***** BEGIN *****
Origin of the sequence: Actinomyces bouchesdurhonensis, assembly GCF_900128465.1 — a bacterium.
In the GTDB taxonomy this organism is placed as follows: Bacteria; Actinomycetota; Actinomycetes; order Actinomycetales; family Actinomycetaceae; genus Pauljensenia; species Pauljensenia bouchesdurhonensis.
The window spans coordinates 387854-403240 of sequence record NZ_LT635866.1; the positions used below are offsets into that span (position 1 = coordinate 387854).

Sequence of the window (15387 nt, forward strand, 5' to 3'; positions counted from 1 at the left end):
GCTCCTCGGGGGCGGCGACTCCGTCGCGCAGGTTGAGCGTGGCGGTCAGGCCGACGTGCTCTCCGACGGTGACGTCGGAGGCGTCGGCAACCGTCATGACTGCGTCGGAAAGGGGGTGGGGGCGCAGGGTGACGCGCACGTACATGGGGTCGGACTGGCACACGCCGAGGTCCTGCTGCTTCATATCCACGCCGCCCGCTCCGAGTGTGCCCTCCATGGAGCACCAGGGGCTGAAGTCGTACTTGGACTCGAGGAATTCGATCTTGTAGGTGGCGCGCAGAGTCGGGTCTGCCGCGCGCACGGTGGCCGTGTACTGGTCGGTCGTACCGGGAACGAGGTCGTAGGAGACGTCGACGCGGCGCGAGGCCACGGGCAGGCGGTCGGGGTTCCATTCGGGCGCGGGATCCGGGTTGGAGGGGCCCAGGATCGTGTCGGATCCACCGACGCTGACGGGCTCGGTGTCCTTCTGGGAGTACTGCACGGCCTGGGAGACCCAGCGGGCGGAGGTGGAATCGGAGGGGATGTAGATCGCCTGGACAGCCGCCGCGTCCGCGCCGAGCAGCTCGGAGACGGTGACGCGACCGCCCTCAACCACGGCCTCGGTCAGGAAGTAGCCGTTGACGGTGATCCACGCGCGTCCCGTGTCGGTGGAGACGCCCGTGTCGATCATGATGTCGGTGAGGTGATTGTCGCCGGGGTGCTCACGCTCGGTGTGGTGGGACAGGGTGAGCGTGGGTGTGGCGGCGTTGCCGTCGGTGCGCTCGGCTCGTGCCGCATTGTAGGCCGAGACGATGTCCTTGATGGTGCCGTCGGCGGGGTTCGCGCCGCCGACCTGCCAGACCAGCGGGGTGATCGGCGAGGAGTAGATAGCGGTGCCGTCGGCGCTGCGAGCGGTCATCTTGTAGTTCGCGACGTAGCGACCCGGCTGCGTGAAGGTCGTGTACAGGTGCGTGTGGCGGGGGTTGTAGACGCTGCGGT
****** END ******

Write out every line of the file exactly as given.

Origin of the sequence: Actinomyces bouchesdurhonensis, assembly GCF_900128465.1 — a bacterium.
In the GTDB taxonomy this organism is placed as follows: Bacteria; Actinomycetota; Actinomycetes; order Actinomycetales; family Actinomycetaceae; genus Pauljensenia; species Pauljensenia bouchesdurhonensis.
The window spans coordinates 387854-403240 of sequence record NZ_LT635866.1; the positions used below are offsets into that span (position 1 = coordinate 387854).

Sequence of the window (15387 nt, forward strand, 5' to 3'; positions counted from 1 at the left end):
GCTCCTCGGGGGCGGCGACTCCGTCGCGCAGGTTGAGCGTGGCGGTCAGGCCGACGTGCTCTCCGACGGTGACGTCGGAGGCGTCGGCAACCGTCATGACTGCGTCGGAAAGGGGGTGGGGGCGCAGGGTGACGCGCACGTACATGGGGTCGGACTGGCACACGCCGAGGTCCTGCTGCTTCATATCCACGCCGCCCGCTCCGAGTGTGCCCTCCATGGAGCACCAGGGGCTGAAGTCGTACTTGGACTCGAGGAATTCGATCTTGTAGGTGGCGCGCAGAGTCGGGTCTGCCGCGCGCACGGTGGCCGTGTACTGGTCGGTCGTACCGGGAACGAGGTCGTAGGAGACGTCGACGCGGCGCGAGGCCACGGGCAGGCGGTCGGGGTTCCATTCGGGCGCGGGATCCGGGTTGGAGGGGCCCAGGATCGTGTCGGATCCACCGACGCTGACGGGCTCGGTGTCCTTCTGGGAGTACTGCACGGCCTGGGAGACCCAGCGGGCGGAGGTGGAATCGGAGGGGATGTAGATCGCCTGGACAGCCGCCGCGTCCGCGCCGAGCAGCTCGGAGACGGTGACGCGACCGCCCTCAACCACGGCCTCGGTCAGGAAGTAGCCGTTGACGGTGATCCACGCGCGTCCCGTGTCGGTGGAGACGCCCGTGTCGATCATGATGTCGGTGAGGTGATTGTCGCCGGGGTGCTCACGCTCGGTGTGGTGGGACAGGGTGAGCGTGGGTGTGGCGGCGTTGCCGTCGGTGCGCTCGGCTCGTGCCGCATTGTAGGCCGAGACGATGTCCTTGATGGTGCCGTCGGCGGGGTTCGCGCCGCCGACCTGCCAGACCAGCGGGGTGATCGGCGAGGAGTAGATAGCGGTGCCGTCGGCGCTGCGAGCGGTCATCTTGTAGTTCGCGACGTAGCGACCCGGCTGCGTGAAGGTCGTGTACAGGTGCGTGTGGCGGGGGTTGTAGACGCTGCGGT